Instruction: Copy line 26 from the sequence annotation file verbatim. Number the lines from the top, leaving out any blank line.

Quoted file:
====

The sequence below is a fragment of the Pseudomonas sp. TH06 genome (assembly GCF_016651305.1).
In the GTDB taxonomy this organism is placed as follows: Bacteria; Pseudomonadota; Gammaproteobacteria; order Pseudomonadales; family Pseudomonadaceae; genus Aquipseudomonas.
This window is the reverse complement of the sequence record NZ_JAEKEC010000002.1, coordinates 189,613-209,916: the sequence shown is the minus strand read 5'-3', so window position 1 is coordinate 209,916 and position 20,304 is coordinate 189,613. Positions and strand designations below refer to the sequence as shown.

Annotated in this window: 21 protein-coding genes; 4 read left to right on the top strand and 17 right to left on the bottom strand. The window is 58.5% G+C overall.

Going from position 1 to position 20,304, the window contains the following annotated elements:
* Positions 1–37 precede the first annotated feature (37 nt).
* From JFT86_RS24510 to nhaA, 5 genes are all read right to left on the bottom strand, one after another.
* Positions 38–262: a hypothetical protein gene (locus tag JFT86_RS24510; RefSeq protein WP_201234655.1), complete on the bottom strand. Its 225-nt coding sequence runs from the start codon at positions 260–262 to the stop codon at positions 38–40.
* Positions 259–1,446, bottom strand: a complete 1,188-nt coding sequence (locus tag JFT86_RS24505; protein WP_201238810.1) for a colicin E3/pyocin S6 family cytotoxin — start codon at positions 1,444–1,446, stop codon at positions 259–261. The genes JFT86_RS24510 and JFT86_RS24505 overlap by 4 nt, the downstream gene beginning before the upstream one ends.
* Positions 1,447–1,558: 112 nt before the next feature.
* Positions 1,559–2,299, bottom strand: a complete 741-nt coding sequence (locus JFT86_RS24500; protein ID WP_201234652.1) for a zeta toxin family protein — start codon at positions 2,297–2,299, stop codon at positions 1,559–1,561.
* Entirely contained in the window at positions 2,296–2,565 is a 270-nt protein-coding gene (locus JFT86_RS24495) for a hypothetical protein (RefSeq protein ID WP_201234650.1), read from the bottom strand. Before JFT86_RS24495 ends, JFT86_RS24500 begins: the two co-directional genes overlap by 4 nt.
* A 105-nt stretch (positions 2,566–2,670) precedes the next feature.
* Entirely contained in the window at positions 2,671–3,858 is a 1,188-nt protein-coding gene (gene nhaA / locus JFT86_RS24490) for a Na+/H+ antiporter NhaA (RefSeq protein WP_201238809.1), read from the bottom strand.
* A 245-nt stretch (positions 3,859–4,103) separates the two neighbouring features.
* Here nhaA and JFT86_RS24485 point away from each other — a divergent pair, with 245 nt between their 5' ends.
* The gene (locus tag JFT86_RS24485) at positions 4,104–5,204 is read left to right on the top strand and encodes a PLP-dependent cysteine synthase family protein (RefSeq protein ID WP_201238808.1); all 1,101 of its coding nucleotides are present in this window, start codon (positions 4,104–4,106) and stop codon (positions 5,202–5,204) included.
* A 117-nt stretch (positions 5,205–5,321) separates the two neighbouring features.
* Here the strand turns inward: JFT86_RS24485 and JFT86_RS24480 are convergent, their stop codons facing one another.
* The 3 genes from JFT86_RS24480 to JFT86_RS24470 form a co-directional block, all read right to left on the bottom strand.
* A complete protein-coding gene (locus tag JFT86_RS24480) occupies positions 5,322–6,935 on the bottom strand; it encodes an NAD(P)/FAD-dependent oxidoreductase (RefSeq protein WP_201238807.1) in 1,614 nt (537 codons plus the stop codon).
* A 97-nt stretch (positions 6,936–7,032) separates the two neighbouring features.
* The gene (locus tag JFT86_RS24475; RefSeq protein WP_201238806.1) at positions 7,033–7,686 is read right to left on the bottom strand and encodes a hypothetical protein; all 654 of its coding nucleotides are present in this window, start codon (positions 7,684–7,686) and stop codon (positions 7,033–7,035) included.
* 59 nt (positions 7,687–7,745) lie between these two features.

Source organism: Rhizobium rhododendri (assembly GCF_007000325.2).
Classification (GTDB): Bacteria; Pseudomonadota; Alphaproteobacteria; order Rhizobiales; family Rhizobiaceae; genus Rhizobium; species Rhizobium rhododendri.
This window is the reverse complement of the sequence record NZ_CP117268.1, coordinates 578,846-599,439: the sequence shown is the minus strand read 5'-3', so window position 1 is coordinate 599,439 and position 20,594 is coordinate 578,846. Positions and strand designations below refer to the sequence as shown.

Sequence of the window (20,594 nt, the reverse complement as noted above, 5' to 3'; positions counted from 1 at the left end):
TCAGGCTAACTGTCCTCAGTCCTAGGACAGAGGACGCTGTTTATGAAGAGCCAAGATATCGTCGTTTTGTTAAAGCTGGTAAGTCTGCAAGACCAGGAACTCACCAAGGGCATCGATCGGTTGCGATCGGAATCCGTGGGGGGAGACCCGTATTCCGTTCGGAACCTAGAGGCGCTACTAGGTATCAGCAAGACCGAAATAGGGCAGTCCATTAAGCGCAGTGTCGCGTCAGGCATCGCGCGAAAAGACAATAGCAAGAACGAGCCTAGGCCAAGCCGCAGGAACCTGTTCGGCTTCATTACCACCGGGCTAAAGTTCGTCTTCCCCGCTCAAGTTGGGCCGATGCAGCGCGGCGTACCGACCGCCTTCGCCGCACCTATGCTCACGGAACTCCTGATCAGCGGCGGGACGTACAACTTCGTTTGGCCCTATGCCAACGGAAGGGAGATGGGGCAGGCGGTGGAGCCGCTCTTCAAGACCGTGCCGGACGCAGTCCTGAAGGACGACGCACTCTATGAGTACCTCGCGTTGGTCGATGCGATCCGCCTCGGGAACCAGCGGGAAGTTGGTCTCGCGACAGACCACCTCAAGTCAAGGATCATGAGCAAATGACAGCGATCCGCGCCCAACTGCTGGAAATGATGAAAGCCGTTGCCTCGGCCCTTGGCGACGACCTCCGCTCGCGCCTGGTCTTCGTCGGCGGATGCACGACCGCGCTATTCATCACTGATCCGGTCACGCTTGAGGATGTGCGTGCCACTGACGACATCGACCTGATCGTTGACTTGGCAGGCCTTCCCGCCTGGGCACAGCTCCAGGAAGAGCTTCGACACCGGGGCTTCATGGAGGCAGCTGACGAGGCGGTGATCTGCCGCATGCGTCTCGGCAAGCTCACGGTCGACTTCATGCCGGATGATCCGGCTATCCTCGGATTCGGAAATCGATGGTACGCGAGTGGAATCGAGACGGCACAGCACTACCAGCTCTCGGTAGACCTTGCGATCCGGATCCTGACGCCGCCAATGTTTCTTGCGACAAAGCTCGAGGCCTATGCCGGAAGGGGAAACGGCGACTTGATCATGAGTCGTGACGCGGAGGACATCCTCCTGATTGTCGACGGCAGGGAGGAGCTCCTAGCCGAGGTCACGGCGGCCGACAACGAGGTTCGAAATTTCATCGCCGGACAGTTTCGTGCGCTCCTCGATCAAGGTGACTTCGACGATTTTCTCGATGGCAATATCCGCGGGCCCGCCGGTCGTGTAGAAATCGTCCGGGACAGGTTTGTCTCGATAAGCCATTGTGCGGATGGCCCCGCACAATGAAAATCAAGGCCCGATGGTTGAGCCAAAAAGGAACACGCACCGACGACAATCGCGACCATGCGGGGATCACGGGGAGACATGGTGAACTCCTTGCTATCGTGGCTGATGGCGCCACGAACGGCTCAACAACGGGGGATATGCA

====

Classification (GTDB): Bacteria; Pseudomonadota; Alphaproteobacteria; order Rhizobiales; family Rhizobiaceae; genus Rhizobium; species Rhizobium rhododendri.